La presente informativa è resa, anche ai sensi dell’art. 13 del D. Lgs. 196/2003 “Codice in materia di protezione dei dati personali” (“Codice Privacy”) 
e degli artt. 13 e 14 del Regolamento (UE) 2016/679 (“GDPR”), a coloro che si collegano alla presente edizione online del giornale Tribuna Economica di proprietà di AFC Editore Soc. Coop. 

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Barriers to access, education and skills, as well as ingrained socio-cultural biases, are driving a digital gender divide that is holding back women’s participation in the digital economy, according to a new OECD report. Bridging the Digital Gender Divide: Include, Upskill, Innovate says women are not currently empowered to take advantage of the opportunities offered by the digital transformation. While G20 economies have

taken important actions to narrow gender gaps in general, more needs to be done to increase the participation of women and girls in the digital economy so that they too can contribute to and benefit from the digital transformation that is under way.

Based on analysis of datasets on skills, innovation as measured by patents, venture capital, start-ups and contributors to an open-source software package, the report says women have less access than men to key technologies and services. They also face discrimination, negative stereotypes or social and cultural biases. Women are also less likely to pursue, or have more limited access to educational opportunities in information technology, limiting their options for a career in ICT. The report calls for concrete actions including investments in broadband infrastructure, education and skills, and actions to tackle gender stereotypes and address social norms that lead to discrimination.

“Women are not benefitting from the digital transformation as much as they could be,” said OECD Chief of Staff and G20 Sherpa Gabriela Ramos, presenting the report at Chatham House in London. “The significant gender gap in the access, use, ownership and design of digital technologies is holding back women everywhere. Action to close the gap requires providing the right skills, encouraging women into entrepreneurship and innovation, STEM and software development, and providing the right conditions to enable women to participate fully in the labour market.”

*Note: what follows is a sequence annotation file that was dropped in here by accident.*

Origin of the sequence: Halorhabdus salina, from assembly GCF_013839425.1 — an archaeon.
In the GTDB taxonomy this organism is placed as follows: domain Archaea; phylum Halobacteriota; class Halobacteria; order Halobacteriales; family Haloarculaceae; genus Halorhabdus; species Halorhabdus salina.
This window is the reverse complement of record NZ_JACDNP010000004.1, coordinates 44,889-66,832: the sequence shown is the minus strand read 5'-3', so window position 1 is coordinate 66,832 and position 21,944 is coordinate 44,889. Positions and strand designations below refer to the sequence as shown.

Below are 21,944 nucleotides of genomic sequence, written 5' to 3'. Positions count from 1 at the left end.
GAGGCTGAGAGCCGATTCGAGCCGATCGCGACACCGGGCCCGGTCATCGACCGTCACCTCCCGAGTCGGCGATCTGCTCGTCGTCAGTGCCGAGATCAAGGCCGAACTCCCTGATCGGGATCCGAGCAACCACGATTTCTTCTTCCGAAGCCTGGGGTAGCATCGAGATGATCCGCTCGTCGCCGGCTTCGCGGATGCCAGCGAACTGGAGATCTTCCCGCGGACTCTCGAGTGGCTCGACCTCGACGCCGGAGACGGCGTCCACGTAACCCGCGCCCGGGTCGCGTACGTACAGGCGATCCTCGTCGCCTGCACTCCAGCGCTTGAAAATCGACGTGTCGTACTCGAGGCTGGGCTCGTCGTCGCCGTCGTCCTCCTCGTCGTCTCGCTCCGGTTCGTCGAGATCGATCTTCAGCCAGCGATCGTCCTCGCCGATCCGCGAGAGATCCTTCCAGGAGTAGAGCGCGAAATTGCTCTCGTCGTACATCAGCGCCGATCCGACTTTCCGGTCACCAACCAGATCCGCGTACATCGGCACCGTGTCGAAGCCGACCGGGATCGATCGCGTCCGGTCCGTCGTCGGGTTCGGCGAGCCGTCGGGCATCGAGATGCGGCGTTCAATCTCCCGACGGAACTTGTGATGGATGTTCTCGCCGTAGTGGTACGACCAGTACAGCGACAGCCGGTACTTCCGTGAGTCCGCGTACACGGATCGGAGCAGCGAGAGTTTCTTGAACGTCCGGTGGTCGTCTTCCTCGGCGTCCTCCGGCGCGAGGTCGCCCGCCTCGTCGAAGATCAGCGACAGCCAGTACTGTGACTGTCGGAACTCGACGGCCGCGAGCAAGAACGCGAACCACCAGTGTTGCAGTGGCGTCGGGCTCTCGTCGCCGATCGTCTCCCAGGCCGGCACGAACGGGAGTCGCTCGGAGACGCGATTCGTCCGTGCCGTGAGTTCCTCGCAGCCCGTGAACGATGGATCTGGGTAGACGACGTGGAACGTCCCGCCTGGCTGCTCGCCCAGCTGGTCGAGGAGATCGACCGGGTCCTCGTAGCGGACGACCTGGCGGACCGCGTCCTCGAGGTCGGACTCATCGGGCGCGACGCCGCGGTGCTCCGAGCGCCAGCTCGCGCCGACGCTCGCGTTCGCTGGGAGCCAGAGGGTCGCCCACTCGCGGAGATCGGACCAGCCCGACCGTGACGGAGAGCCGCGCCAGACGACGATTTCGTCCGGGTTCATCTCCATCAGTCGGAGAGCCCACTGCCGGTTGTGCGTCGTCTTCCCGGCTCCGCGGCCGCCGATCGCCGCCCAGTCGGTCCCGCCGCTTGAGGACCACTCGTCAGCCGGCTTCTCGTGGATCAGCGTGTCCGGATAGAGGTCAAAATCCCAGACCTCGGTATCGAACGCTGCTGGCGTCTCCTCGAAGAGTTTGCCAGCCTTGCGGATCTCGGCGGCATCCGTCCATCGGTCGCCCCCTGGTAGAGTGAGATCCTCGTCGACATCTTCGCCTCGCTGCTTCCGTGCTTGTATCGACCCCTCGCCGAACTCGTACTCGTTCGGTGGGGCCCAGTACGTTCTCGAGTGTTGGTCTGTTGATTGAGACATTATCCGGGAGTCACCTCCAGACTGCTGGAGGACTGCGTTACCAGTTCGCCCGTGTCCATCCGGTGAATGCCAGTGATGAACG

The report, which will feed into the 2017 G20 Roadmap for Digitalisation, notes that: The global gender divide in Internet usage (calculated by the ITU as the difference between Internet penetration rates for men and women relative to the rate for men) has risen from 11% in 2013 to 11.6% in 2017. The divide is over 25% in Africa and 33% in least-developed countries.

Women are on average 26% less likely than men to have a smartphone, and worldwide 327 million fewer women than men have smartphone access to mobile Internet. 
Only 10% of innovative start-ups seeking venture capital investments were founded by women. Women-owned start-ups receive 23% less funding and are 30% less likely to be bought up or issue an IPO than male-owned businesses.
At age 15, only 0.5% of girls in OECD countries want to become ICT professionals, compared to 5% of boys. Twice as many boys as girls expect to become engineers, scientists or architects.
Despite the fact that more women than men completed tertiary education in 2015, only 24% of engineering graduates and 25% of ICT graduates were women. 
Women-only teams accounted for just 6% of a popular open-source programming language for data analysis (R) packages over 2012-2017; 77% were male-only teams.
Women’s participation in inventive activities is increasing, but in G20 economies only 10% of patents are invented by women. At current rates women will only catch up men in 2080.

 

 

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